Rosanna Eleanor Leprohon

Rosanna Eleanor Leprohon Poems

Rosanna Eleanor Leprohon Biography

RELRosanna Eleanor Leprohon was a 19th century Canadian poet and novelist who was one of the first Anglo-Canadian writers to become successful both amongst the English and French speaking elements of her country.

She was born Rosanna Eleanor Mullins on the 12th January 1829 in Montreal. Her upbringing was comfortable, being the daughter of a wealthy merchant of Irish-Catholic origin. She was sent to be educated at the Convent of the Congregation of Notre Dame. She was happy there and, later on, wrote two poems dedicated to the nuns that cared for her. These pieces of work were called A Touching Ceremony and On the Death of the Same Reverend Nun.

She began writing poetry and stories from a young age and was able to get some of her work published in the Literary Garland while still only 17 years old. During the following years she had serialised work published in the same publication, including so-called “novels of manners” which were acutely observed observations of the English middle classes and the way they lived. Her first novel, Ida Beresford, was also published in nine instalments throughout the year 1848. Fellow Canadian author Susanna Moodie wrote a glowing review of this book, calling it
Her literary output was interrupted when she was married in 1851 to a French-Canadian doctor, the couple having thirteen children. Only eight of them survived and it was not until 1859 that her next published work appeared, a novel called Eveleen O’Donnell which was serialised in a Boston magazine (The Pilot). Being married to a French-Canadian, as well as living in an area dominated by French-Canadians, influenced her work greatly and she used this experience to portray a unique view of life in the country that had never really been seen before in English-Canadian literature. Her next novel, again published in a magazine, reflected her new circumstances and was called The Manor House of De Villerai: A Tale of Canada Under the French Dominion.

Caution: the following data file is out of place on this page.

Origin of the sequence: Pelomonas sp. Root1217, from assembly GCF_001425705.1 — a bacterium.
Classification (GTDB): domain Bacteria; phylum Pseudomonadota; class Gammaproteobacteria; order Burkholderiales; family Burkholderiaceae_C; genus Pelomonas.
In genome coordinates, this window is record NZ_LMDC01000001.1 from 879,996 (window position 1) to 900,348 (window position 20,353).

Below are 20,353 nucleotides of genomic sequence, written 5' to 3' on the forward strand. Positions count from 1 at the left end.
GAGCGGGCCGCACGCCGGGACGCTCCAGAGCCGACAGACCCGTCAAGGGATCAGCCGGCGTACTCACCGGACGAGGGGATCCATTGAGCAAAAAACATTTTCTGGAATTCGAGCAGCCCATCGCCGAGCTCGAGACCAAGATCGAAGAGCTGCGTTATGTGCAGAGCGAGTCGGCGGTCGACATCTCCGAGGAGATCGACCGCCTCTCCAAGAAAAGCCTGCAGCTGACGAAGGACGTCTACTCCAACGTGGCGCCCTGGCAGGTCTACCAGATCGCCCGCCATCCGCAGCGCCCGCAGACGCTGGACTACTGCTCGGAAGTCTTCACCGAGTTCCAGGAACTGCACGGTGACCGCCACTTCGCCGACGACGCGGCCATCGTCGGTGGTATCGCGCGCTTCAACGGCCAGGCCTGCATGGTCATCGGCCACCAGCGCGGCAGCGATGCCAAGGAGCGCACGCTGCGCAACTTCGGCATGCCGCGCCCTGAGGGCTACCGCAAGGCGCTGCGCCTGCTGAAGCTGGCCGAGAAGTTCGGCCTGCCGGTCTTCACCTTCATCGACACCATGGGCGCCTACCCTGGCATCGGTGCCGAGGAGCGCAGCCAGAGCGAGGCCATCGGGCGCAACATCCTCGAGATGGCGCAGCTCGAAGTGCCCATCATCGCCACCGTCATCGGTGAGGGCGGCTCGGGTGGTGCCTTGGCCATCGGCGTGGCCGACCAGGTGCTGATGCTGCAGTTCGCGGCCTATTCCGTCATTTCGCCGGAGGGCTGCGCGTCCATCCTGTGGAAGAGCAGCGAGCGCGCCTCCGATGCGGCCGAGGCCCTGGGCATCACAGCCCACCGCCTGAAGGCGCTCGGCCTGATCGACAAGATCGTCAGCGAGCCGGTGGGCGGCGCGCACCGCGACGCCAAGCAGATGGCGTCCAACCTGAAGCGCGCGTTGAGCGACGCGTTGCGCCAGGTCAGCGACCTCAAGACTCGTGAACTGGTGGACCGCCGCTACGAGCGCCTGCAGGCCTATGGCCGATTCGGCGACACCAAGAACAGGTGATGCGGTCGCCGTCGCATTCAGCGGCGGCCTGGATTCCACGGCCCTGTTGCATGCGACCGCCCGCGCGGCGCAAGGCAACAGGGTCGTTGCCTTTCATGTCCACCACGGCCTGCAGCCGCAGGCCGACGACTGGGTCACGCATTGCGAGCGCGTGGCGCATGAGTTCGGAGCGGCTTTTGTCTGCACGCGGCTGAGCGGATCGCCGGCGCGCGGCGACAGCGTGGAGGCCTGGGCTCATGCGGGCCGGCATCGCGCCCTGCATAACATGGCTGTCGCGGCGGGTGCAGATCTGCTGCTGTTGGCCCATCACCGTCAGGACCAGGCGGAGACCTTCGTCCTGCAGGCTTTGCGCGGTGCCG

Leprohon carried this style of writing on to her next two novels, stories very much depicting the Québécois history and culture. These last three books were published in both French and English and were very popular. She was also writing poetry though and an 1864 anthology called Selections from Canadian Poets included at least five of her poems. Here is an example of her poetry, the first three verses of a poignant piece honouring those, often desperate, people who crossed the Atlantic ocean hoping to find a new life in the Americas. Sadly, many of them did not survive the journey. It is called The Emigrants’ Monument At Point St. Charles:

Leprohon was known throughout her lifetime principally as a novelist but she was, nevertheless, very well regarded as a poet during the 19th century despite her relatively small output of poetry. Her popularity waned as time went by though, with tastes and preferences changing amongst the literature reading public. Her work was gathered into a posthumous collection called The Poetical Works of Mrs. Leprohon, published in 1881.

Rosanna Eleanor Leprohon died in Montreal on the 20th September 1879 at the relatively young age of 50.